• Why some waterfalls dry up: Bridalveil Fall almost never goes dry, but Yosemite Falls only flows for part of each year. Yosemite Creek, which feeds Yosemite Falls, was almost entirely glaciated about 20,000 years ago and is now bare bedrock. During big storms, Yosemite Falls quickly swells and the water runs straight into the falls, but it doesn’t stick around for long. And since it’s largely fed by melted snow, its season typically ends when the snow is gone. Bridalveil Fall, on the other hand, has a smaller basin but has many meadows, lakes and patches of soil near the basin that contribute to a more constant flow regardless of rainfall.

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DESTRUCTION

  • Frazil ice: In winter, the mist coming off the waterfalls freezes into small crystals of frazil ice. This ice moves downstream in a slurry mixture that flows like lava. Frazil ice can become thick and act like cement, causing channels to clog up and changing the flow of the stream. Yosemite Creek at full force can flow up to 100 cubic feet per second, and when frazil ice is involved, buildings and foot bridges can be easily damaged or destroyed by the strong flow. Frazil ice has been observed in all of the valley waterfalls.
  • Danger: Sixteen water-related fatalities occurred in the park between 2002 and 2011. Waterfalls and rivers in the park draw visitors to their beauty but they can be extremely strong and unpredictable. Most fatalities occur when visitors leave the trail to take photos, wade in shallow water, attempt to cross streams or try to swim. The rocks around the rivers in Yosemite are not only water-polished but glacier-polished, so they’re especially slick.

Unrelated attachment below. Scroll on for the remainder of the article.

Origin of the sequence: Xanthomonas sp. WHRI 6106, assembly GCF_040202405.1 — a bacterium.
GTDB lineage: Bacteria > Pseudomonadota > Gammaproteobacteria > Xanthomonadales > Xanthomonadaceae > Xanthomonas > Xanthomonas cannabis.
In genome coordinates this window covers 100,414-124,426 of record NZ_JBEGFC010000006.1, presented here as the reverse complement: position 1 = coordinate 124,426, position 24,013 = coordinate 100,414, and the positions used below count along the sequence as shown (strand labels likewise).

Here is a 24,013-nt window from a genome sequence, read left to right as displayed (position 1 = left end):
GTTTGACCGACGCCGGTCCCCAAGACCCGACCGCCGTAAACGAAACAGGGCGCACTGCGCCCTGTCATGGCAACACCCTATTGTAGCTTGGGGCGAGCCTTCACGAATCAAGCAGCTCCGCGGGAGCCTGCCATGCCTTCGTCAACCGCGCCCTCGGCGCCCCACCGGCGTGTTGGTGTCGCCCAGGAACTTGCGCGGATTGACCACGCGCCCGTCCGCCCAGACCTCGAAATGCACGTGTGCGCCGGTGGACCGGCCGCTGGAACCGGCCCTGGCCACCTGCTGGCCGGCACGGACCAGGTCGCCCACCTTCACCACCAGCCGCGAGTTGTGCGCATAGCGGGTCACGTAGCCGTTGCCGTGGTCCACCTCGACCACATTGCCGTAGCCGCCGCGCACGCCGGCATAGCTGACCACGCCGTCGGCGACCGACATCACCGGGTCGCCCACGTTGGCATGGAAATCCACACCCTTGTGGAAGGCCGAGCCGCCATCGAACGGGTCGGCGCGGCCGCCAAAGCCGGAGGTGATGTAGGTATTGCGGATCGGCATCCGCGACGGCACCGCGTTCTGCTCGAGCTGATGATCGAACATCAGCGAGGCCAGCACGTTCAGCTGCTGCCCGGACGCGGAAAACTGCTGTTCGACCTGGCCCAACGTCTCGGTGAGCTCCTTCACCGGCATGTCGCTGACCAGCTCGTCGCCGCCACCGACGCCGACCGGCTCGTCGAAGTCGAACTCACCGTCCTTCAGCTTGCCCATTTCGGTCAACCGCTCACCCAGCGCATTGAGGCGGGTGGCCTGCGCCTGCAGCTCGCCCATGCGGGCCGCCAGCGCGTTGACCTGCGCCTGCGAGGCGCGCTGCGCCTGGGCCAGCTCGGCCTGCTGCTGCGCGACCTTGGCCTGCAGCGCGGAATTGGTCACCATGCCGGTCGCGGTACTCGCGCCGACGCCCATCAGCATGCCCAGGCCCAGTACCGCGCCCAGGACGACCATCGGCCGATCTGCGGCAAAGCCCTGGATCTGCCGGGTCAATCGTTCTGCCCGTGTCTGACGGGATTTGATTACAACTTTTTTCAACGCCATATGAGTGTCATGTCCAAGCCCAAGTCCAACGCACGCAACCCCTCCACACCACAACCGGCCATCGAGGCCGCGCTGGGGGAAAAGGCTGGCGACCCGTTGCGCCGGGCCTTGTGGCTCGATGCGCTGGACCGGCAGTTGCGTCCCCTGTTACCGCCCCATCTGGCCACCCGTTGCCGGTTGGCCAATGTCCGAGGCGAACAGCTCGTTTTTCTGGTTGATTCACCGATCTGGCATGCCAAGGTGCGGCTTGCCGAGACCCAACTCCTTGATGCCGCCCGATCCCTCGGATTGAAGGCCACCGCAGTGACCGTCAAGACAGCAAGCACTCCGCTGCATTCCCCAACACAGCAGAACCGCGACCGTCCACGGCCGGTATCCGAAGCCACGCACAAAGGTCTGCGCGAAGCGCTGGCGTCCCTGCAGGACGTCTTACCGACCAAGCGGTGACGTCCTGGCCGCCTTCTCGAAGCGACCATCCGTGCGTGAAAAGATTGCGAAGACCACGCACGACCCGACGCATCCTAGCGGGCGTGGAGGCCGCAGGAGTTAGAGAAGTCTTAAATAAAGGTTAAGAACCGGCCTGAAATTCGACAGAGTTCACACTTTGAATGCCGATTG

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LORE

  • Poloti witches in Yosemite Falls: An old Ahwahneechee tale warned that the pool at the bottom of Yosemite Falls was inhabited by the spirits of Poloti witches. In the tale, a woman went to fetch a bucket of water from the creek. When she pulled it up, she found it full of snakes. Each time she scooped out water, she found more snakes. Eventually a sudden gust of wind blew her into the pool.
  • Pohono’s evil spirit: Another Native American myth tells of Pohono, an angry spirit who cursed Bridalveil Fall. Pohono is felt in the cold wind that blows around the waterfall. In the legend, a woman at the top of the fall went close to the edge to gather grass to weave a basket. Pohono placed a mossy rock near the fall to lure her near and then sent her down the falls. No one found the woman, and legend says Pohono imprisoned her spirit until she lured another victim down.

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Do you have a favorite Yosemite waterfall or story? Share with us in the comments!

Information gathered from Yosemite National Park’s Nature Notes, an interview with Greg Stock (NPS geologist), Oh Ranger, Domes, Cliffs and Waterfalls, The Waterfalls of Yosemite brochure by Steven Medley/Yosemite Association, and yosemite.ca.us.

5 Easy Ways to Enjoy Yosemite

Whether you are visiting Yosemite with small children, have specific mobility needs, or simply plan to take it easy on vacation, Yosemite can be enjoyed in many ways with little effort once you arrive. Below are five easy ways to enjoy the beauty of Yosemite National Park.

1. Mirror Lake: Easy One Mile Paved Walk

Location: Yosemite Valley
Access: Shuttle Bus Stop #17, paved road/bike path to beginning of hiking trails (road closed to private vehicles except those with disabled person parking placard), nearest parking at Curry Village, restroom (pit toilet),
Availability: Year-Round
Don’t Miss: The unique view of Half Dome from this vantage point!